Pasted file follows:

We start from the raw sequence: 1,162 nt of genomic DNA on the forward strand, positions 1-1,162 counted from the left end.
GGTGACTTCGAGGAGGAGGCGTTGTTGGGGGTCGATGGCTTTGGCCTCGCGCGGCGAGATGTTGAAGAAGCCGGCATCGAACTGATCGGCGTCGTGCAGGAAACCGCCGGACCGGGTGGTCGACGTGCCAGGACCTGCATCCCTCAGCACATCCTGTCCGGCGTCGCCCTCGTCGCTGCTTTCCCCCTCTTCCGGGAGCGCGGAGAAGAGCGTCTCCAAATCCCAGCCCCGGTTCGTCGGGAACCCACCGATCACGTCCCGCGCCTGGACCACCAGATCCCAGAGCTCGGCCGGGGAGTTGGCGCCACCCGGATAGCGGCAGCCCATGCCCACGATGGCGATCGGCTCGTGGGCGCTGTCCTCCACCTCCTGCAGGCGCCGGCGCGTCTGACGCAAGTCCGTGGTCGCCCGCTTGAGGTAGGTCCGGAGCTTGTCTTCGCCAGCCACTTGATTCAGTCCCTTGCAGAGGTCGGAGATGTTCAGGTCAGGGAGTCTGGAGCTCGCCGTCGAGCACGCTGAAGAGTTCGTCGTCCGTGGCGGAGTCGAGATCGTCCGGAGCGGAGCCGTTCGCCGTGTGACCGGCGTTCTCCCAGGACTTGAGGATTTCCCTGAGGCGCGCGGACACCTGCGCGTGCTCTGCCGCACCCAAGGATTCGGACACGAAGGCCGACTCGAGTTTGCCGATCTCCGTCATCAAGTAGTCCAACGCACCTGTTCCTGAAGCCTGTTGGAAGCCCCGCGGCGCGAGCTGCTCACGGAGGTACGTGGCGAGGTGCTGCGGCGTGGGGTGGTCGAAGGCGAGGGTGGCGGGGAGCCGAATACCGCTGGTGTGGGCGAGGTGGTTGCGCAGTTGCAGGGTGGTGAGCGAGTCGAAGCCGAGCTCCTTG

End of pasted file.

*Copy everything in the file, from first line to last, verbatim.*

We start from the raw sequence: 1,162 nt of genomic DNA on the forward strand, positions 1-1,162 counted from the left end.
GGTGACTTCGAGGAGGAGGCGTTGTTGGGGGTCGATGGCTTTGGCCTCGCGCGGCGAGATGTTGAAGAAGCCGGCATCGAACTGATCGGCGTCGTGCAGGAAACCGCCGGACCGGGTGGTCGACGTGCCAGGACCTGCATCCCTCAGCACATCCTGTCCGGCGTCGCCCTCGTCGCTGCTTTCCCCCTCTTCCGGGAGCGCGGAGAAGAGCGTCTCCAAATCCCAGCCCCGGTTCGTCGGGAACCCACCGATCACGTCCCGCGCCTGGACCACCAGATCCCAGAGCTCGGCCGGGGAGTTGGCGCCACCCGGATAGCGGCAGCCCATGCCCACGATGGCGATCGGCTCGTGGGCGCTGTCCTCCACCTCCTGCAGGCGCCGGCGCGTCTGACGCAAGTCCGTGGTCGCCCGCTTGAGGTAGGTCCGGAGCTTGTCTTCGCCAGCCACTTGATTCAGTCCCTTGCAGAGGTCGGAGATGTTCAGGTCAGGGAGTCTGGAGCTCGCCGTCGAGCACGCTGAAGAGTTCGTCGTCCGTGGCGGAGTCGAGATCGTCCGGAGCGGAGCCGTTCGCCGTGTGACCGGCGTTCTCCCAGGACTTGAGGATTTCCCTGAGGCGCGCGGACACCTGCGCGTGCTCTGCCGCACCCAAGGATTCGGACACGAAGGCCGACTCGAGTTTGCCGATCTCCGTCATCAAGTAGTCCAACGCACCTGTTCCTGAAGCCTGTTGGAAGCCCCGCGGCGCGAGCTGCTCACGGAGGTACGTGGCGAGGTGCTGCGGCGTGGGGTGGTCGAAGGCGAGGGTGGCGGGGAGCCGAATACCGCTGGTGTGGGCGAGGTGGTTGCGCAGTTGCAGGGTGGTGAGCGAGTCGAAGCCGAGCTCCTTG